Asphyxia wins the Readings Young Adult Book Prize 2021

We are beyond delighted to announce Future Girl by Asphyxia as the winner of the 2021 Readings Young Adult (YA) Book Prize. An immersive story that is informed by Asphyxia’s experience as a Deaf person, Future Girl tells the story of Piper, a Deaf girl living in near-future Melbourne. The novel format invites the reader into Piper’s vivid art journal, where every page is adorned with full-colour illustrations.


The task of choosing a winner from such a strong shortlist was not easy. We would like to congratulate all our shortlisted authors: Rawah Arja (The F Team), Davina Bell (The End of the World Is Bigger than Love), Gary Lonesborough (The Boy from the Mish), Cath Moore (Metal Fish, Falling Snow) and Christie Nieman (Where We Begin), and thank them for their wonderful titles that we look forward to recommending for years to come!

To make the final decision, four staff judges – Xiao-Xiao Kingham (Readings Kids), Bianca Looney (Readings Kids), Kealy Siryj (Readings Kids) and Cindy Morris (Readings Online) – were joined by the marvellous Erin Gough, author of The Flywheel and the 2018 Readings YA Prize-winning Amelia Westlake.

Across the board, Future Girl was the stand-out title for the judges. Graphic novels are all the rage right now, and readers are increasingly drawn to books with visual elements. Future Girl offers something completely unique, occupying a space between graphic novel and novel. Its detailed illustrations explore Piper’s experiences as she learns to navigate a hearing world that continually fails to accommodate her. Her coming-of-age story, as she embraces Deaf culture and learns to raise her voice to define her own space in the world, is nothing short of enlightening and powerful.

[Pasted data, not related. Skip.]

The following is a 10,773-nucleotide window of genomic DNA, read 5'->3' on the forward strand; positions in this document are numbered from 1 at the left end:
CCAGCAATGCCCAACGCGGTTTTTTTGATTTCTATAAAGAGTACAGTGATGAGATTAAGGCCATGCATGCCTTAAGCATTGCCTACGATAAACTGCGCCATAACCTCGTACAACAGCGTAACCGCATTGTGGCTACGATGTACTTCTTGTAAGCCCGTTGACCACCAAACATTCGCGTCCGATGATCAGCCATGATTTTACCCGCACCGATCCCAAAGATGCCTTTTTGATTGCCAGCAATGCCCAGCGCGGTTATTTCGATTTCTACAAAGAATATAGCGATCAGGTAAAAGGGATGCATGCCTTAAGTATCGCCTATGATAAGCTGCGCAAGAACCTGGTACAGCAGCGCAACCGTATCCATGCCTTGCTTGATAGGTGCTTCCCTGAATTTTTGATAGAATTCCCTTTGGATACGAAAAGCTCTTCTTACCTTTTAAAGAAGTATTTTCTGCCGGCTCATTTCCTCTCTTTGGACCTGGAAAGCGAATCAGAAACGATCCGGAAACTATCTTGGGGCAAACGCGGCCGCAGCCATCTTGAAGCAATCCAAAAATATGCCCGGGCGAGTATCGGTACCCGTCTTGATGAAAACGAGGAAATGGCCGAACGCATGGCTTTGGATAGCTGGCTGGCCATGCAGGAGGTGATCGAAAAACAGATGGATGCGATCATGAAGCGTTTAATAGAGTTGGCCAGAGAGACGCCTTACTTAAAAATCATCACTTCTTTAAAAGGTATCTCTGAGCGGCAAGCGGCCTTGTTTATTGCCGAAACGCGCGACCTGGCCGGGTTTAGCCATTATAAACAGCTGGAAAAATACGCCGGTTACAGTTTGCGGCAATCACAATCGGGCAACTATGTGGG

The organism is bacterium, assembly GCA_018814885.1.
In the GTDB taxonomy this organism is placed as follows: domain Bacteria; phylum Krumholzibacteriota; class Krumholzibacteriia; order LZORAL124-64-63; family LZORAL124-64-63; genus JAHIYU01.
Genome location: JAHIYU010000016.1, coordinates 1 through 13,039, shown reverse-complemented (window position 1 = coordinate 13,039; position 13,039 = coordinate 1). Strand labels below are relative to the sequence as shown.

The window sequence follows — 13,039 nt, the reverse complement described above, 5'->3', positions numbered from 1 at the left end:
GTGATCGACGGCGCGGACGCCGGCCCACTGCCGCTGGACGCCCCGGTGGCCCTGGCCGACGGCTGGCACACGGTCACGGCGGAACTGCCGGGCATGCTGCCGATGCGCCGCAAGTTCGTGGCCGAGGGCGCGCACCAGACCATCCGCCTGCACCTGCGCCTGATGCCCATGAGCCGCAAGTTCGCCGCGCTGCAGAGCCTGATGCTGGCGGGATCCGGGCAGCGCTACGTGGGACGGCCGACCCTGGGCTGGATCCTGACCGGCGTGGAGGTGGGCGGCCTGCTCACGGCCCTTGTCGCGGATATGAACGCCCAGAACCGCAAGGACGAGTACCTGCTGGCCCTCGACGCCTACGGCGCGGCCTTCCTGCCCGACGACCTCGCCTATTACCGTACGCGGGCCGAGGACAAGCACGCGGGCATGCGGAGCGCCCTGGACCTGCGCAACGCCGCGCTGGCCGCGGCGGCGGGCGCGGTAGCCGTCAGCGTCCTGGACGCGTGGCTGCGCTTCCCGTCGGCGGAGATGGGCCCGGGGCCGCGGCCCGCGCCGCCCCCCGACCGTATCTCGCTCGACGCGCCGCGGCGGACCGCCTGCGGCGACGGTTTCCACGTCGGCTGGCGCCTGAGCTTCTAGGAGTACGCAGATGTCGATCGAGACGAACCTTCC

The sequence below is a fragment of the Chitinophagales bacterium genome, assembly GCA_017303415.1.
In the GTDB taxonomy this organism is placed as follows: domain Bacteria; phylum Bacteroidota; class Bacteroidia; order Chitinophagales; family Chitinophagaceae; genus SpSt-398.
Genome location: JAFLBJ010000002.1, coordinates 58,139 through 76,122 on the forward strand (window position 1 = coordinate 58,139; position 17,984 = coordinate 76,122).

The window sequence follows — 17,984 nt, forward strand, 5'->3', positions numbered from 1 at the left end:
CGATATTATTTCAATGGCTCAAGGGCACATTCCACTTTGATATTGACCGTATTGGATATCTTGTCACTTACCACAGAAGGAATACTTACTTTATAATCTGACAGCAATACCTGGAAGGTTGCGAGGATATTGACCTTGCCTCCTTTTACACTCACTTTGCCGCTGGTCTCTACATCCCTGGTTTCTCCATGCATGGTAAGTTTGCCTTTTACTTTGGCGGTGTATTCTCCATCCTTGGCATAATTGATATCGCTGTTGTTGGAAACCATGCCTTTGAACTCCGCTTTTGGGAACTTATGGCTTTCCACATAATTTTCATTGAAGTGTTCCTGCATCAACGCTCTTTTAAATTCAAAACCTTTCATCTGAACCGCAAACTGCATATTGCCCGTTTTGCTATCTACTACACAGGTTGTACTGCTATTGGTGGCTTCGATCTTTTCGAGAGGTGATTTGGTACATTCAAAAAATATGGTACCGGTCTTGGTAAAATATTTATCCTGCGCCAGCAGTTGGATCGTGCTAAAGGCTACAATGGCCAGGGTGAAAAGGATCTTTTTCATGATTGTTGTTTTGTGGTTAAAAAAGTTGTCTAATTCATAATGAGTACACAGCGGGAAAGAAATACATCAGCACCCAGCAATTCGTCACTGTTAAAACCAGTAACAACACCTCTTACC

Asphyxia welcomed the news of her win, commenting: ‘I am so thrilled to learn that I am the winner of the Readings YA Book Prize 2021! What an incredible honour. Readings has long been my favourite bookshop, where I have spent many happy hours browsing, being inspired, and buying books, and it is so special to have my book honoured in this way. I am very touched to read the words of the judges too – they meant a lot to me. For me, the best thing about winning is knowing that more people are likely to read Future Girl, and that the world might be a slightly better place for Deaf people as a result.’

Guest judge Gough added: ‘ Future Girl was a stand-out for me for its authentic voice, its contemporary themes and its uniqueness. As an object, the book combines the visual and the written word, inviting us to examine the dominance of traditional forms of storytelling and communication, just as the narrative does. I loved Piper’s journey towards self-sufficiency and Deaf culture. I loved her activism. In Future Girl , Asphyxia has created a world that is visually rich, dystopic yet hopeful, and utterly absorbing.’

Since it began in 2016, the Readings YA Book Prize has highlighted the work of Australian YA authors early in their careers. Zana Fraillon, whose novel The Bone Sparrow was awarded the inaugural prize in 2017, later went on to win the internationally recognised Amnesty CILIP Honour. Subsequent winners of the prize include Erin Gough (Amelia Westlake), Eleni Hale (Stone Girl) and Lisa Fuller (Ghost Bird). Commenting on the prize, Gough said: ‘I speak from experience when I say what a valuable platform this prize gives emerging writers of young adult fiction. I particularly love its focus on stories that bring something new and that resonate with teens. It was a special pleasure to judge alongside booksellers with such a deep knowledge of the YA landscape and readership.’

You can support Asphyxia and the Readings YA Book Prize by picking up a copy of Future Girl at any Readings shop or on the Readings website. This is a very special book, and we look forward to placing Future Girl into the hands of readers.

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Future Girl

Future Girl


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